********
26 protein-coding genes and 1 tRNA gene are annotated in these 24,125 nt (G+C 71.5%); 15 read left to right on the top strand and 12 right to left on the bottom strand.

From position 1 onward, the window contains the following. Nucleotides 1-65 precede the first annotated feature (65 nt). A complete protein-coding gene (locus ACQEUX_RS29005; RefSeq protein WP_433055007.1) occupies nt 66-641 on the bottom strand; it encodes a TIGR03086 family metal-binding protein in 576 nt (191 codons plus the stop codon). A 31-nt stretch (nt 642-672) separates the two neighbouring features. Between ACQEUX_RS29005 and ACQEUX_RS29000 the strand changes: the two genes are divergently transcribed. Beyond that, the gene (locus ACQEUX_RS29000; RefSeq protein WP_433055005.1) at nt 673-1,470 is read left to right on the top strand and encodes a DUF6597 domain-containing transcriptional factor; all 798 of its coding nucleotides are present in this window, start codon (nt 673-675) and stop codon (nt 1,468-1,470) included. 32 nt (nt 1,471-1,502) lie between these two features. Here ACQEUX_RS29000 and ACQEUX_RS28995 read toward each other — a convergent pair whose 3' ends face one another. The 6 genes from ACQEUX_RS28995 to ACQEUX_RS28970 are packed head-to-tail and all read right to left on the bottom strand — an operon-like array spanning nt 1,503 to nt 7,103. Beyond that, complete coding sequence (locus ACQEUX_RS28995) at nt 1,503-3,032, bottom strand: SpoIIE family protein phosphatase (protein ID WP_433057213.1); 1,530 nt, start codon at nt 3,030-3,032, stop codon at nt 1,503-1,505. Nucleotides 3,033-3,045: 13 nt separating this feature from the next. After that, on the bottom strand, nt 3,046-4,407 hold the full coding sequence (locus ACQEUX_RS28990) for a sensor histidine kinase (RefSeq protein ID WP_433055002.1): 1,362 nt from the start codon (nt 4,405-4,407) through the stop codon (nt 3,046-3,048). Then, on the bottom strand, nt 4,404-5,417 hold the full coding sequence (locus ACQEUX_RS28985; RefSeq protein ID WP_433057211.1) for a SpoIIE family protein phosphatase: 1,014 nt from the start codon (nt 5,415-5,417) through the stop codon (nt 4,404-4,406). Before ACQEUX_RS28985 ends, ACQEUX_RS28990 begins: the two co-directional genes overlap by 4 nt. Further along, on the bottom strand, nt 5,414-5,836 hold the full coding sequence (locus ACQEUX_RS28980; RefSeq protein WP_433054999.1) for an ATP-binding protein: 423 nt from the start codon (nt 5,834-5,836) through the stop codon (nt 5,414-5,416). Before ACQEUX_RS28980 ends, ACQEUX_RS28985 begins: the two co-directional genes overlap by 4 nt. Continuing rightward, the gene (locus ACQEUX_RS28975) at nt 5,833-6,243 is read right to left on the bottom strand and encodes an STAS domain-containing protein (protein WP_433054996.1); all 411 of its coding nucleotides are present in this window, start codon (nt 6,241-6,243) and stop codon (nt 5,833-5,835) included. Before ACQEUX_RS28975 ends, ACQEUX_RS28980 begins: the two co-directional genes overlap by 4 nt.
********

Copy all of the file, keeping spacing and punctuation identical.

26 protein-coding genes and 1 tRNA gene are annotated in these 24,125 nt (G+C 71.5%); 15 read left to right on the top strand and 12 right to left on the bottom strand.

From position 1 onward, the window contains the following. Nucleotides 1-65 precede the first annotated feature (65 nt). A complete protein-coding gene (locus ACQEUX_RS29005; RefSeq protein WP_433055007.1) occupies nt 66-641 on the bottom strand; it encodes a TIGR03086 family metal-binding protein in 576 nt (191 codons plus the stop codon). A 31-nt stretch (nt 642-672) separates the two neighbouring features. Between ACQEUX_RS29005 and ACQEUX_RS29000 the strand changes: the two genes are divergently transcribed. Beyond that, the gene (locus ACQEUX_RS29000; RefSeq protein WP_433055005.1) at nt 673-1,470 is read left to right on the top strand and encodes a DUF6597 domain-containing transcriptional factor; all 798 of its coding nucleotides are present in this window, start codon (nt 673-675) and stop codon (nt 1,468-1,470) included. 32 nt (nt 1,471-1,502) lie between these two features. Here ACQEUX_RS29000 and ACQEUX_RS28995 read toward each other — a convergent pair whose 3' ends face one another. The 6 genes from ACQEUX_RS28995 to ACQEUX_RS28970 are packed head-to-tail and all read right to left on the bottom strand — an operon-like array spanning nt 1,503 to nt 7,103. Beyond that, complete coding sequence (locus ACQEUX_RS28995) at nt 1,503-3,032, bottom strand: SpoIIE family protein phosphatase (protein ID WP_433057213.1); 1,530 nt, start codon at nt 3,030-3,032, stop codon at nt 1,503-1,505. Nucleotides 3,033-3,045: 13 nt separating this feature from the next. After that, on the bottom strand, nt 3,046-4,407 hold the full coding sequence (locus ACQEUX_RS28990) for a sensor histidine kinase (RefSeq protein ID WP_433055002.1): 1,362 nt from the start codon (nt 4,405-4,407) through the stop codon (nt 3,046-3,048). Then, on the bottom strand, nt 4,404-5,417 hold the full coding sequence (locus ACQEUX_RS28985; RefSeq protein ID WP_433057211.1) for a SpoIIE family protein phosphatase: 1,014 nt from the start codon (nt 5,415-5,417) through the stop codon (nt 4,404-4,406). Before ACQEUX_RS28985 ends, ACQEUX_RS28990 begins: the two co-directional genes overlap by 4 nt. Further along, on the bottom strand, nt 5,414-5,836 hold the full coding sequence (locus ACQEUX_RS28980; RefSeq protein WP_433054999.1) for an ATP-binding protein: 423 nt from the start codon (nt 5,834-5,836) through the stop codon (nt 5,414-5,416). Before ACQEUX_RS28980 ends, ACQEUX_RS28985 begins: the two co-directional genes overlap by 4 nt. Continuing rightward, the gene (locus ACQEUX_RS28975) at nt 5,833-6,243 is read right to left on the bottom strand and encodes an STAS domain-containing protein (protein WP_433054996.1); all 411 of its coding nucleotides are present in this window, start codon (nt 6,241-6,243) and stop codon (nt 5,833-5,835) included. Before ACQEUX_RS28975 ends, ACQEUX_RS28980 begins: the two co-directional genes overlap by 4 nt.